CANADA STOCKS-TSX slips as trade data pulls commodities lower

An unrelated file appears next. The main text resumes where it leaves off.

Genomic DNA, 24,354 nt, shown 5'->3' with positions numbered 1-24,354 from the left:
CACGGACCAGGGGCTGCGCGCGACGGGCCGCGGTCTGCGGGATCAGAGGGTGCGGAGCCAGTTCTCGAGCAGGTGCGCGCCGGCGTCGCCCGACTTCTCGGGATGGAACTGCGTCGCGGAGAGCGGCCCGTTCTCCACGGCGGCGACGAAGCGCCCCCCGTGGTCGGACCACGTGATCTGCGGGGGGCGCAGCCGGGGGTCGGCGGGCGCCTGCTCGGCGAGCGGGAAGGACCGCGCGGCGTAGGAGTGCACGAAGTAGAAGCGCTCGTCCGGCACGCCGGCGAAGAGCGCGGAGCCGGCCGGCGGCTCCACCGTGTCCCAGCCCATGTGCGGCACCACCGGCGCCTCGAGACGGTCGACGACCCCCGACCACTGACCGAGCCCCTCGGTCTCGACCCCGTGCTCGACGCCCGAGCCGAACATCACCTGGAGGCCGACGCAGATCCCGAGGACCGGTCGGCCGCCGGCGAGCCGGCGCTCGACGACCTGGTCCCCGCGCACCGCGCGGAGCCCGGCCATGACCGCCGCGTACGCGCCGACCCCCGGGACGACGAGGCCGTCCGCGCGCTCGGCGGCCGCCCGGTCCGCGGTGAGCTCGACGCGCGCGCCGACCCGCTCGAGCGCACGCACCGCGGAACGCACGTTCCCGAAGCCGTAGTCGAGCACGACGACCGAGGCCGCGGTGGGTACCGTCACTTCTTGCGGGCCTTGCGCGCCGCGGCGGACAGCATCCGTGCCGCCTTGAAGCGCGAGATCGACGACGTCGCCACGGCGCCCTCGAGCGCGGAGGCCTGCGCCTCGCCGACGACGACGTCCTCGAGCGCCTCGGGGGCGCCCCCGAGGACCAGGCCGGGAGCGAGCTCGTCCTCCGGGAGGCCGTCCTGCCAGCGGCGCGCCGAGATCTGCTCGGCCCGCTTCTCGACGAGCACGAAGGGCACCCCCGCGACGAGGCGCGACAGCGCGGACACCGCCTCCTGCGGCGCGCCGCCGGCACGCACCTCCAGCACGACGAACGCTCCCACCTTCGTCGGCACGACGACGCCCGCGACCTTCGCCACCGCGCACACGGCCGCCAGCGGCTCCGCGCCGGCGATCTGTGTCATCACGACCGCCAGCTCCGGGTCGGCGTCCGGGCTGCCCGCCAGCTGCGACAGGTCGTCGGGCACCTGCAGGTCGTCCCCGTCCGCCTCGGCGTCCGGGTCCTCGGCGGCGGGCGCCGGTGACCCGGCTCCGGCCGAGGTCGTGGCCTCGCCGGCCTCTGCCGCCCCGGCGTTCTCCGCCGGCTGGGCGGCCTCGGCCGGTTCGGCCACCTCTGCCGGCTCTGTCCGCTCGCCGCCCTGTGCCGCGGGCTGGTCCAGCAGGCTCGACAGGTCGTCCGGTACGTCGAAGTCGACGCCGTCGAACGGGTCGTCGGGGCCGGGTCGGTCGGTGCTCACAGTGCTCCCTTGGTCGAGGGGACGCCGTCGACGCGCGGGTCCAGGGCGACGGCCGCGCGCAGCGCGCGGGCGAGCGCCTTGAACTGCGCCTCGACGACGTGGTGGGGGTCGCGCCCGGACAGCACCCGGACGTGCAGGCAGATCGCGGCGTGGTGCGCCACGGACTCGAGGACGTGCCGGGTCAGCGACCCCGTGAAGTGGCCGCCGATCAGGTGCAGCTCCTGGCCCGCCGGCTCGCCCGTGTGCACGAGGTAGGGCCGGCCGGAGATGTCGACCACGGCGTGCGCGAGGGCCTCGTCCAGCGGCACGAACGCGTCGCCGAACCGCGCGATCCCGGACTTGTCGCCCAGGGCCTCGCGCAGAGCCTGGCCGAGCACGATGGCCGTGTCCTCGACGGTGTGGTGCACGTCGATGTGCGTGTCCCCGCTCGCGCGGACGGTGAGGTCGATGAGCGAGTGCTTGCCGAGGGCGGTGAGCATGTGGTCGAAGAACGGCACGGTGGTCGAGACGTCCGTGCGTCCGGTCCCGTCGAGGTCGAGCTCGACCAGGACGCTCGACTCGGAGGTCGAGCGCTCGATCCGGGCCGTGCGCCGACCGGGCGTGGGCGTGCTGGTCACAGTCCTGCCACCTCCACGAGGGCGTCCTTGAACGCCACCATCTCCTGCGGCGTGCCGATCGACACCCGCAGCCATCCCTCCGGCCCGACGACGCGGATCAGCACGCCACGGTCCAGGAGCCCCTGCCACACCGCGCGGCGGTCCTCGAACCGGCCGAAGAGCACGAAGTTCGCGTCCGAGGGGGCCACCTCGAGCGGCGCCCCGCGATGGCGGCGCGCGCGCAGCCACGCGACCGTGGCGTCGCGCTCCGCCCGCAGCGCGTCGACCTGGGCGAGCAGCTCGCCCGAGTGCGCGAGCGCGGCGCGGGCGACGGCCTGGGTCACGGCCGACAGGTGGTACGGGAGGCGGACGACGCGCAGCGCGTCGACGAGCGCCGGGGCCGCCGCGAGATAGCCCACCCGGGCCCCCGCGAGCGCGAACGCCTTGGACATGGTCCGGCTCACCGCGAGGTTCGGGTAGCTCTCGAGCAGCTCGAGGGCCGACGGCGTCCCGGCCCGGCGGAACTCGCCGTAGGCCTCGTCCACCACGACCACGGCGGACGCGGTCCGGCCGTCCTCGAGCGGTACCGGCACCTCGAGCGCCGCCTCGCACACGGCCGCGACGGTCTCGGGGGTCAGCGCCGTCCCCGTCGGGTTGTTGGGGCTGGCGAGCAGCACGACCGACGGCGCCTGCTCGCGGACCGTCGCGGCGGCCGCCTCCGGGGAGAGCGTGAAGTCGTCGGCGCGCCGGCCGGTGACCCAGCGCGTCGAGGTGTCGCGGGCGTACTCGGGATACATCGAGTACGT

* TSX down 17.31 points, or 0.12 percent, at 14,281.77 * Six of 10 main index sectors decline * Prices of some commodities drop * RBC slips after court decision By John Tilak TORONTO, March 10 (Reuters) - Canada's main stock edged lower on Monday after softer-than-expected economic data from China weighed on commodity prices and natural resource shares. Figures released over the weekend showed an unexpected drop in Chinese exports in February, renewing concerns about a slowdown in the world's second-largest economy. The resource-sensitive Toronto market felt the impact of the weakness in China, a major importer of commodities, as prices of gold and oil were in the red. China "is a concern, but is it a new concern? I'd say no," said Ian Nakamoto, director of research at MacDougall, MacDougall & MacTier. "The question is, how much is it going to slow down?" He added that profit-taking was also weighing on the TSX, which is up nearly 5 percent this year. "We've had a good run for a while," he said. The Toronto Stock Exchange's S&P/TSX composite index was down 17.31 points, or 0.12 percent, at 14,281.77. Six of the 10 main sectors on the index were lower. Gold-mining shares gave back 1 percent, with Barrick Gold Corp losing 1.4 percent to C$21.78 and Goldcorp Inc slipping 0.9 percent to C$29.69. Energy producers were hit by lower oil prices. Canadian Natural Resources Ltd dropped 1.4 percent to C$41.02. Financials, the index's most heavily weighted sector, added 0.3 percent. Bank of Nova Scotia gained 0.4 percent to C$63.87. Royal Bank of Canada was down 0.1 percent after a decision by a Delaware judge who said that the lender should be held liable to former shareholders of Rural/Metro Corp because it failed to disclose conflicts of interest that tainted the $438 million buyout of the ambulance operator.
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